Nicola, Pete, Lola and Nell want to travel the world with a difference. We hope to get a taste of many countries without adding to climate change (with needless emissions from aeroplanes) or having to waste hours of holiday time in airport terminals. We hope our adventures inspire you to take a Grand Tour of your neighbourhood whatever the weather. This post is from Nicola
There’s not much brickwork left at Sandal Castle http://www.wakefieldmuseums.org/ – a pleasing bus ride on the 110 from Wakefield – but that didn’t stop the kids marching around the ragwort fringed paths up to the motte and bailey singing the appropriate nursery rhyme:
“Oh the grand old Duke of York,
He had 10,000 men
He marched them up to the top of the hill
And he marched them down again.
And when they were up
They were up
And when they were down
They were down
And when they were only half way up
They were neither up nor down.”
We’d already met an eccentric local historian, John, who’d explained that the grand old Duke of York was Richard of York (Richard III) who’d gone out one dark Christmas evening (30th Dec 1460) looking for food. As Macdonalds (!) was closed he headed for Burger King (!!) but unfortunately ran into some nasty Lancastrians and lost his head. To add insult his head was then placed on a spike at Micklegate in York. Lola adored this story but Nell remains a little puzzled about why Burger King…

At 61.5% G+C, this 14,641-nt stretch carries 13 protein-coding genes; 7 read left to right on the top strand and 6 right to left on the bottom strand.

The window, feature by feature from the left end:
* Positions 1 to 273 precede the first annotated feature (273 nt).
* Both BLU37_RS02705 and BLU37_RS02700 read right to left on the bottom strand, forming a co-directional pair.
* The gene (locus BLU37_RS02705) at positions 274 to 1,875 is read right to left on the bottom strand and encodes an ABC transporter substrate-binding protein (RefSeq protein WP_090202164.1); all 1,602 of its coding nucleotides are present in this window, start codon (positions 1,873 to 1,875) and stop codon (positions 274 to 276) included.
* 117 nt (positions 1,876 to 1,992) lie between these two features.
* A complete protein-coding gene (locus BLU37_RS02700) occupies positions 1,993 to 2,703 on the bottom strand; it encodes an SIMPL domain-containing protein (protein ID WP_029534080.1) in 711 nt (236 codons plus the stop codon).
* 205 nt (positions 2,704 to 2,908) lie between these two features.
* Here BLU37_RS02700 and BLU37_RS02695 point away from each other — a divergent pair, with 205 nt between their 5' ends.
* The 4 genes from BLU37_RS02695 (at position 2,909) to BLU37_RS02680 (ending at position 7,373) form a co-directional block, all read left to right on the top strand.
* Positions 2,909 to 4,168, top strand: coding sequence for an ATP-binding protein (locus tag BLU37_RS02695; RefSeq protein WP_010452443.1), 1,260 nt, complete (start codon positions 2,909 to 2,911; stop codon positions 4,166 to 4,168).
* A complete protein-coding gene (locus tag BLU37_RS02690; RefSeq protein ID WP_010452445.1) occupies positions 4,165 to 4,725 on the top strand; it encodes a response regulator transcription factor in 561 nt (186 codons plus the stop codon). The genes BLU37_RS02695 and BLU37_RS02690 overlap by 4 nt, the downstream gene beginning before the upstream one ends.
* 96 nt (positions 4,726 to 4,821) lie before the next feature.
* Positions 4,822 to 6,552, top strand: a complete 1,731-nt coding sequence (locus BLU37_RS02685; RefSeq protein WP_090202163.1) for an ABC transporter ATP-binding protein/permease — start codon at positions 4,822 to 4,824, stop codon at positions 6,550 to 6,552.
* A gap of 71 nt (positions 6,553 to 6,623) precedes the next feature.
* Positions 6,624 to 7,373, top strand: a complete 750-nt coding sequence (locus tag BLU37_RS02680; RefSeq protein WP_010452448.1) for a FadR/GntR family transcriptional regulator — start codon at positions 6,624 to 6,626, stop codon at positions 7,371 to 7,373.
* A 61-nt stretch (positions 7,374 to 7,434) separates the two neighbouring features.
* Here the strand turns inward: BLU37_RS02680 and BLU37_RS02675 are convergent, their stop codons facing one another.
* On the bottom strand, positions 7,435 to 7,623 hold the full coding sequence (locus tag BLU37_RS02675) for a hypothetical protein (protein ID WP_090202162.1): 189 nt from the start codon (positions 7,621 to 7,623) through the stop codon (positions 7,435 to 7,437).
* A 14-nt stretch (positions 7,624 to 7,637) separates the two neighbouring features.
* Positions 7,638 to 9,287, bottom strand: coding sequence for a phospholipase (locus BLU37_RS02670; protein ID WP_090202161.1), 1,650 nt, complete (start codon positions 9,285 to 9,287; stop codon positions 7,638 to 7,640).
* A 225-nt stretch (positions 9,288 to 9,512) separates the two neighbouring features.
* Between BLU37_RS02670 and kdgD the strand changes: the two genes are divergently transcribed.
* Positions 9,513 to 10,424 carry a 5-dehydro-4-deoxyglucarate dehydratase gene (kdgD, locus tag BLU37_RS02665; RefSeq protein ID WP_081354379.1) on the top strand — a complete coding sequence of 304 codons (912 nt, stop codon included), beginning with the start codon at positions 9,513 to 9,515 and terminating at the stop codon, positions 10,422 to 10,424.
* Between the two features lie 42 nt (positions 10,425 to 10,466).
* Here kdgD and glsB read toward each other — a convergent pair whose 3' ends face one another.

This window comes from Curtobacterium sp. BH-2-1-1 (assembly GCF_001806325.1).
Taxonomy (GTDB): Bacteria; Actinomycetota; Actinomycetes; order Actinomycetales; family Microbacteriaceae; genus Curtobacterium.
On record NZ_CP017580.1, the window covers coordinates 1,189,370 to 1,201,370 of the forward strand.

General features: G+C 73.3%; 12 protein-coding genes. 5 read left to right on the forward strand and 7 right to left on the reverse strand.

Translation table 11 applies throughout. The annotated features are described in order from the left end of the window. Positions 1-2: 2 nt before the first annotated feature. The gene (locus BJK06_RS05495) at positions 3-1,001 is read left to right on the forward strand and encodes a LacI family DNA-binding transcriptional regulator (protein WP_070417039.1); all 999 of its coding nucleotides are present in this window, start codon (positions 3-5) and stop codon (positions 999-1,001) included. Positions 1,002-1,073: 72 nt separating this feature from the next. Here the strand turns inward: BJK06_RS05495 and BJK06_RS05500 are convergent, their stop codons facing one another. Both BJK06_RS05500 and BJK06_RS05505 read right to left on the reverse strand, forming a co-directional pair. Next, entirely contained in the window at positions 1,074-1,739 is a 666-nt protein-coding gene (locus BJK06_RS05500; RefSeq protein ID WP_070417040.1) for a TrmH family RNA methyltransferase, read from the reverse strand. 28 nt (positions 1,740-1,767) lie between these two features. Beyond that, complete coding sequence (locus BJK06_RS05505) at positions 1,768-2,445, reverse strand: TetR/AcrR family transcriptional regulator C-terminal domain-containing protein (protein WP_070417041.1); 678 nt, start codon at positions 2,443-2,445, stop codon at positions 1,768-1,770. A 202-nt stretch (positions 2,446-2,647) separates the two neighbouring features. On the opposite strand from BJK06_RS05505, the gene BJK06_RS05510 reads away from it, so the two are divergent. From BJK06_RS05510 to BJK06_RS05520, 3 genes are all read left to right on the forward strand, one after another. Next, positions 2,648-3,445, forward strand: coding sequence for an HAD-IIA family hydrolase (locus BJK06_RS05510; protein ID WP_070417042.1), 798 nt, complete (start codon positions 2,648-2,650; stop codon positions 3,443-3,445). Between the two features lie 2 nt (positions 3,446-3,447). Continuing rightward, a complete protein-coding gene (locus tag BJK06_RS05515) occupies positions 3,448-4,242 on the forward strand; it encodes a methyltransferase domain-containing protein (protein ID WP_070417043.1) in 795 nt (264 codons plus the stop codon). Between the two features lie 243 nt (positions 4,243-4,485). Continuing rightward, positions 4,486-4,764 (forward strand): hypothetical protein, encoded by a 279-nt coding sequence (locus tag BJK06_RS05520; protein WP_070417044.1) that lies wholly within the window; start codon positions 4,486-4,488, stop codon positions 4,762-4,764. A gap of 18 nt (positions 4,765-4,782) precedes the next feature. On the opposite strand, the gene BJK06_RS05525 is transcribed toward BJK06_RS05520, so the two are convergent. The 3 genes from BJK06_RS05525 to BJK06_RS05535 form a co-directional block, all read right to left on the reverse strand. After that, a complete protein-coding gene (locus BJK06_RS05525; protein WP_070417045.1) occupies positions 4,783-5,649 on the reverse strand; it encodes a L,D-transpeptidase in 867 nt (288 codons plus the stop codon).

The following year Richard’s son got revenge at what is known still as England’s bloodiest homeground battle at Towston near Tadcaster and becomes Edward IV. The Lancastrians (red rose wearers) might well have won this if their arrows hadn’t fallen short in the windy conditions allowing the Yorkists to pick them up and fire them back. This was only really the start of the Wars of the Roses, an ignominious phase in British history that lasts from 1455-1485.
It gives me a certain pleasure to know that Pete (who went to Lancaster uni) and I (ex York) are in someways still gluing together that entente.